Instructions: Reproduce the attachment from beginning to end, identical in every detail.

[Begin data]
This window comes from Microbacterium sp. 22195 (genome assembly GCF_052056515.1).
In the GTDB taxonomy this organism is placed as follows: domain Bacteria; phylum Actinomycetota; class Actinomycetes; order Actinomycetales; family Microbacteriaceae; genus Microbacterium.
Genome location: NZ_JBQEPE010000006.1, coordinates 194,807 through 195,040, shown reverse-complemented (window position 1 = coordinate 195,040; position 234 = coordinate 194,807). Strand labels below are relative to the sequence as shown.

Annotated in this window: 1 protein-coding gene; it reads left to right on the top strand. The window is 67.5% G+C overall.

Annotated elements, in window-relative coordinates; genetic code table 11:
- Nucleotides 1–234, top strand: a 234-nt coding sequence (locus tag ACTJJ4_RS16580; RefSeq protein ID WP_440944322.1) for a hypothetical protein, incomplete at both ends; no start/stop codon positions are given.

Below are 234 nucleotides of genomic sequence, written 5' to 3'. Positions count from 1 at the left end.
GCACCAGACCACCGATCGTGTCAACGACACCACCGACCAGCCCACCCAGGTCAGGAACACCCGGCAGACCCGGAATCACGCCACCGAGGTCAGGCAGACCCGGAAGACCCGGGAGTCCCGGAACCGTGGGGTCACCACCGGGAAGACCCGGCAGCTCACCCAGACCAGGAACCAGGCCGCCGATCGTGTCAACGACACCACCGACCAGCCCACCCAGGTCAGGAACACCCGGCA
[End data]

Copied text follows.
This window comes from Microbacterium sp. 22195 (genome assembly GCF_052056515.1).
In the GTDB taxonomy this organism is placed as follows: domain Bacteria; phylum Actinomycetota; class Actinomycetes; order Actinomycetales; family Microbacteriaceae; genus Microbacterium.
Genome location: NZ_JBQEPE010000006.1, coordinates 194,807 through 195,040, shown reverse-complemented (window position 1 = coordinate 195,040; position 234 = coordinate 194,807). Strand labels below are relative to the sequence as shown.

Annotated in this window: 1 protein-coding gene; it reads left to right on the top strand. The window is 67.5% G+C overall.

Annotated elements, in window-relative coordinates; genetic code table 11:
- Nucleotides 1–234, top strand: a 234-nt coding sequence (locus tag ACTJJ4_RS16580; RefSeq protein ID WP_440944322.1) for a hypothetical protein, incomplete at both ends; no start/stop codon positions are given.

Below are 234 nucleotides of genomic sequence, written 5' to 3'. Positions count from 1 at the left end.
GCACCAGACCACCGATCGTGTCAACGACACCACCGACCAGCCCACCCAGGTCAGGAACACCCGGCAGACCCGGAATCACGCCACCGAGGTCAGGCAGACCCGGAAGACCCGGGAGTCCCGGAACCGTGGGGTCACCACCGGGAAGACCCGGCAGCTCACCCAGACCAGGAACCAGGCCGCCGATCGTGTCAACGACACCACCGACCAGCCCACCCAGGTCAGGAACACCCGGCA